Thursday’s Recommended Reads

Some recent saved favorites from Pocket:

Developing robots that collaborate with people: The National Science Foundation (NSF), in partnership with NIH, USDA and NASA, has announced about $38 million in investment for developing robots that cooperatively work with people to enhance individual human capabilities, performance and safety. –

Top Reviewers On Amazon Get Tons Of Free Stuff: The original version of this story displayed an image that included information from a newsletter sent by Amazon to frequent reviewers. It was not made clear to the person who provided the newsletter to NPR that the information would be published as part of the story. – by Lisa Chow –

DARPA wants drones to have lasers too: Laser pods mounted on drones to shoot down missiles. Yeah, that’s science fiction warfare, right there. And that’s exactly what the US military wants. – by Casey Chan –

The iPad Air: There are so many millions of iPad users that no simple explanation can cover all use cases. But my take, since last year, has been that the full-size iPad is best seen as an alternative to a laptop, and the iPad Mini as a supplement to a laptop. – by John Gruber –

Video: David Bowie: : Combining headlong distortion with radically honest lyrics, Perfect Pussy are one of the year’s boldest new rock bands. –

The Quest to Build a Truly Free Version of Android: You’ve probably heard Android is free and open source. But that’s not entirely true. Although most of the code in the Android Open Source Project is indeed open source, much of the software that interacts with hardware components like GPS chips, cameras and graphics is proprietary. – by Klint Finley –

MIT Wristband Could Make AC Obsolete: Here’s a scary statistic: In 2007, 87 percent of households in the U.S. used air conditioning, compared to just 11 percent of households in Brazil and a mere 2 percent in India. – by Kyle VanHemert –

Android’s Next Targets: Wearables, TVs, Low-End Phones: The launch of Google Inc.’s Android KitKat, the next version of the most widely used operating software for smartphones and tablets, is drawing near. Google executives haven’t announced a release date but people who have been briefed on KitKat say that it is coming soon. – by Amir Efrati –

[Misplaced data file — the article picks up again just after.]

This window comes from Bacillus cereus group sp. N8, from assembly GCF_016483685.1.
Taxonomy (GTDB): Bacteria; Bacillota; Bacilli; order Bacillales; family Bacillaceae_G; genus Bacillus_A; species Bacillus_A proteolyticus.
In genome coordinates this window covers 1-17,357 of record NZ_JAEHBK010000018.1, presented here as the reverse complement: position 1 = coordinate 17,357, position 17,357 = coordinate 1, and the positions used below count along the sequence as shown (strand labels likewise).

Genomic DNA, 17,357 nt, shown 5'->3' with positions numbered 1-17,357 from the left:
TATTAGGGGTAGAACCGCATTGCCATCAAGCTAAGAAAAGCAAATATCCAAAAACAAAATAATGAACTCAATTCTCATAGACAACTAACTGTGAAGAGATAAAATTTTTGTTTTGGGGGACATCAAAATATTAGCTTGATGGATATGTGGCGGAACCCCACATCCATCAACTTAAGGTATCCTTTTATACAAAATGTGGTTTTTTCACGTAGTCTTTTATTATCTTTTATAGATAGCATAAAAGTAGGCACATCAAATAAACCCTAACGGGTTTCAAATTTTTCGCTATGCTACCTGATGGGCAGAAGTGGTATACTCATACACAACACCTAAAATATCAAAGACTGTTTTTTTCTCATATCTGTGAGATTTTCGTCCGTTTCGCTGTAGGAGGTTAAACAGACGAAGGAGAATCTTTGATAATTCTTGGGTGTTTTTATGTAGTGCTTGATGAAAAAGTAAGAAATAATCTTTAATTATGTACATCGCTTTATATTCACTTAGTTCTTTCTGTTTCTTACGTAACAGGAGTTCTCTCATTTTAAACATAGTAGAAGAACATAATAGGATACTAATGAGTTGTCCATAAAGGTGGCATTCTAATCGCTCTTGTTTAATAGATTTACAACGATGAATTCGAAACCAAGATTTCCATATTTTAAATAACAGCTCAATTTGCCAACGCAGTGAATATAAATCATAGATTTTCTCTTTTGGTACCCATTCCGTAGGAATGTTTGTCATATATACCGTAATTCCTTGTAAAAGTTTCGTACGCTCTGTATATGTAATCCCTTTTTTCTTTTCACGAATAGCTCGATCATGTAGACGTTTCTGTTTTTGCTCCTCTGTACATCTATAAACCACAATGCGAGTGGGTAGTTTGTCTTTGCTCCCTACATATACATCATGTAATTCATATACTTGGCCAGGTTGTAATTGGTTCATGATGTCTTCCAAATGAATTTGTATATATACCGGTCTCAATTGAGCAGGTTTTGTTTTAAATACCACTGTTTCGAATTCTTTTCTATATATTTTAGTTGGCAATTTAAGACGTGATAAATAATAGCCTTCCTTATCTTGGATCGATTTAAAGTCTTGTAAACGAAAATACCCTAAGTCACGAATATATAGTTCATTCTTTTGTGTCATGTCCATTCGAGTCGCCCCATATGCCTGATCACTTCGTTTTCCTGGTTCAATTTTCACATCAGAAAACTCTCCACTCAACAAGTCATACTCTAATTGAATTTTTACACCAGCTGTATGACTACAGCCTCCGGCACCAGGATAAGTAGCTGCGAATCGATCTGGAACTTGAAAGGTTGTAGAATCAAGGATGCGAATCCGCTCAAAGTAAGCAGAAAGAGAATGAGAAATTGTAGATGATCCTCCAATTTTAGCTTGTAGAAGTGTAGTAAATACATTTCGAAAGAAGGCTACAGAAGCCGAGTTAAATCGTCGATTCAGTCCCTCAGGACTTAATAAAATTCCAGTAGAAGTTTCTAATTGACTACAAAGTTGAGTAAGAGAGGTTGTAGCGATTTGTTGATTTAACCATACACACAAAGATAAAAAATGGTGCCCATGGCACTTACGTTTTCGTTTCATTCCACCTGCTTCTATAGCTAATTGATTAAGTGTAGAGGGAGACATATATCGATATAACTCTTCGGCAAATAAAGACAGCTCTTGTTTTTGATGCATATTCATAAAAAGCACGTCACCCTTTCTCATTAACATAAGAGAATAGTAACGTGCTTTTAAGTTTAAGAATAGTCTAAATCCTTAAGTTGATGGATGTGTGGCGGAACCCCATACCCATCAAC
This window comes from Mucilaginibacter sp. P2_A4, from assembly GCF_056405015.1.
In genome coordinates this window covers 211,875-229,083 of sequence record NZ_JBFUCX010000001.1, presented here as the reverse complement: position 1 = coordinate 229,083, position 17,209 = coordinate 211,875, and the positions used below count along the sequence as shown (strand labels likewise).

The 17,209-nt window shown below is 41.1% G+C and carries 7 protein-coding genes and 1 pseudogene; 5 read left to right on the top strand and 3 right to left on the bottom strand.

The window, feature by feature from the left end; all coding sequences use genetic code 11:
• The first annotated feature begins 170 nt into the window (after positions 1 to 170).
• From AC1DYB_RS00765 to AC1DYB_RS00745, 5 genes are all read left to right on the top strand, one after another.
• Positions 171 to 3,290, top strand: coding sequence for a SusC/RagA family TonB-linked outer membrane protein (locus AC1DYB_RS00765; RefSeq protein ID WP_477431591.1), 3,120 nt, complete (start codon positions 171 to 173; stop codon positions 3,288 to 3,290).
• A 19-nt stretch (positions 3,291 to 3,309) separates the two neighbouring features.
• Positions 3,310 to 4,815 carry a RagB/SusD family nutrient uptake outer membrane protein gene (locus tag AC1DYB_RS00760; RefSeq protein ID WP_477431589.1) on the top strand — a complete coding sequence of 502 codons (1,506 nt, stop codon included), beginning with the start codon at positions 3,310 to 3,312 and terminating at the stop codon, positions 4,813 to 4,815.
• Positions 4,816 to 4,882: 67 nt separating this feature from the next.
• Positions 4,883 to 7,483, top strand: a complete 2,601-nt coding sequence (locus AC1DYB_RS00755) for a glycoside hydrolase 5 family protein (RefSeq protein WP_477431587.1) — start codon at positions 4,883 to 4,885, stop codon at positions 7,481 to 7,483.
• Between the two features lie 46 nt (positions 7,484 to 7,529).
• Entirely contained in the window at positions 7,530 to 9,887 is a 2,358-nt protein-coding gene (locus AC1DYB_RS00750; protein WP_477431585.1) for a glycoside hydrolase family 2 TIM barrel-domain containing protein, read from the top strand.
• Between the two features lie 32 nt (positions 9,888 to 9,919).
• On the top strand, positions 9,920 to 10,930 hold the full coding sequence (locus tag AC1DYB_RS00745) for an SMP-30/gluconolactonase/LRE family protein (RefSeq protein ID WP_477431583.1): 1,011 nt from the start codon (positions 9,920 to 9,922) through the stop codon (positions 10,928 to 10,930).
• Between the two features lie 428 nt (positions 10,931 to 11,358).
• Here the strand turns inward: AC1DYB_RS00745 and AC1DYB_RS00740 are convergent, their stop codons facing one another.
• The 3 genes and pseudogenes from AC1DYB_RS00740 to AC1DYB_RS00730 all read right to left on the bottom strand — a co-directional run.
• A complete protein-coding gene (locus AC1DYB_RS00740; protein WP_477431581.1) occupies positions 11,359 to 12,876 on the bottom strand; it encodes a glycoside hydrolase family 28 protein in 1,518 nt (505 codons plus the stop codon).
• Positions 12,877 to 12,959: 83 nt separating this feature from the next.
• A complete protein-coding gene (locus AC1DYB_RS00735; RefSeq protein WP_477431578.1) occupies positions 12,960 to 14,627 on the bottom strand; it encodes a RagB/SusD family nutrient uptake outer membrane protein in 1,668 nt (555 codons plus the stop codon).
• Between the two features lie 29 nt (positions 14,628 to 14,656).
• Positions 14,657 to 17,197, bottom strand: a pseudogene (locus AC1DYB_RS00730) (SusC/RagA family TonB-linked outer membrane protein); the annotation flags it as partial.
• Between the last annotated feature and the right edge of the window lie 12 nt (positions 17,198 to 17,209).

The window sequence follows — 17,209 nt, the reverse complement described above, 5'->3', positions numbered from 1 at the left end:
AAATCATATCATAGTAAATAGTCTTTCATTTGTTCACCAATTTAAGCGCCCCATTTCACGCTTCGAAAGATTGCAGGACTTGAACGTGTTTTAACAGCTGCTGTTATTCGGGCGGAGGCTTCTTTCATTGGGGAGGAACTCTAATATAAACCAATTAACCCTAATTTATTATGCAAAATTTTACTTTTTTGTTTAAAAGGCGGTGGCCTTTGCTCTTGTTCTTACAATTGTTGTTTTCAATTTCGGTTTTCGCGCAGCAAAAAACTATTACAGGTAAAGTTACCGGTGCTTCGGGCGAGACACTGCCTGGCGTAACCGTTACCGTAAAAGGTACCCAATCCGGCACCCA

Bitcoin Pursues the Mainstream: The currency known as bitcoin — a much-hyped and much-doubted type of digital cash that can be bought with traditional money — has mostly attracted attention for its popularity in the black market, and for its wildly gyrating valuation. – by Nick Wingfield –

Stand Clear of Closing Doors! Protect Your Manicure: REMEMBER the vending machines in New York City subway stations, even on platforms? (O.K., maybe not, as it was decades ago.) Among the products straphangers could buy were cigarettes, candy and gum; there were also scales proclaiming, “Horoscope and weight 1¢.” – by STUART ELLIOTT –

Netflix’s next big battle: in-season binge-watching: Netflix, the undisputed king of full-season TV binge-viewing, is now preparing for battle with networks, along with cable and satellite providers, on a new front: in-season binge-watching. – by Search results –

Apple should be like Bloomberg: I’m very glad that the WSJ has published today’s debate between Farhad Manjoo and Dennis Berman on the subject of Apple. – by Felix Salmon – Tags: stocks,technology –

Hello, ladies: Bonobos finally launches a women’s line: Bonobos co-founder and CEO Andy Dunn may be building an ecommerce company, but his role model isn’t fulfillment-obsessed Jeff Bezos. It’s the man most people call the greatest merchant of our time: Mickey Drexler. – by Sarah Lacy –

Spotify-like Solayo plays music and videos from YouTube, Dailymotion and SoundCloud in one place: Want to stream music or videos for free right within your browser without having to open multiple tabs? In comes Solayo, a Web app that aggregates content from YouTube, Dailymotion and SoundCloud, letting you search for and play music and videos from just a single site. – by Kaylene Hong –

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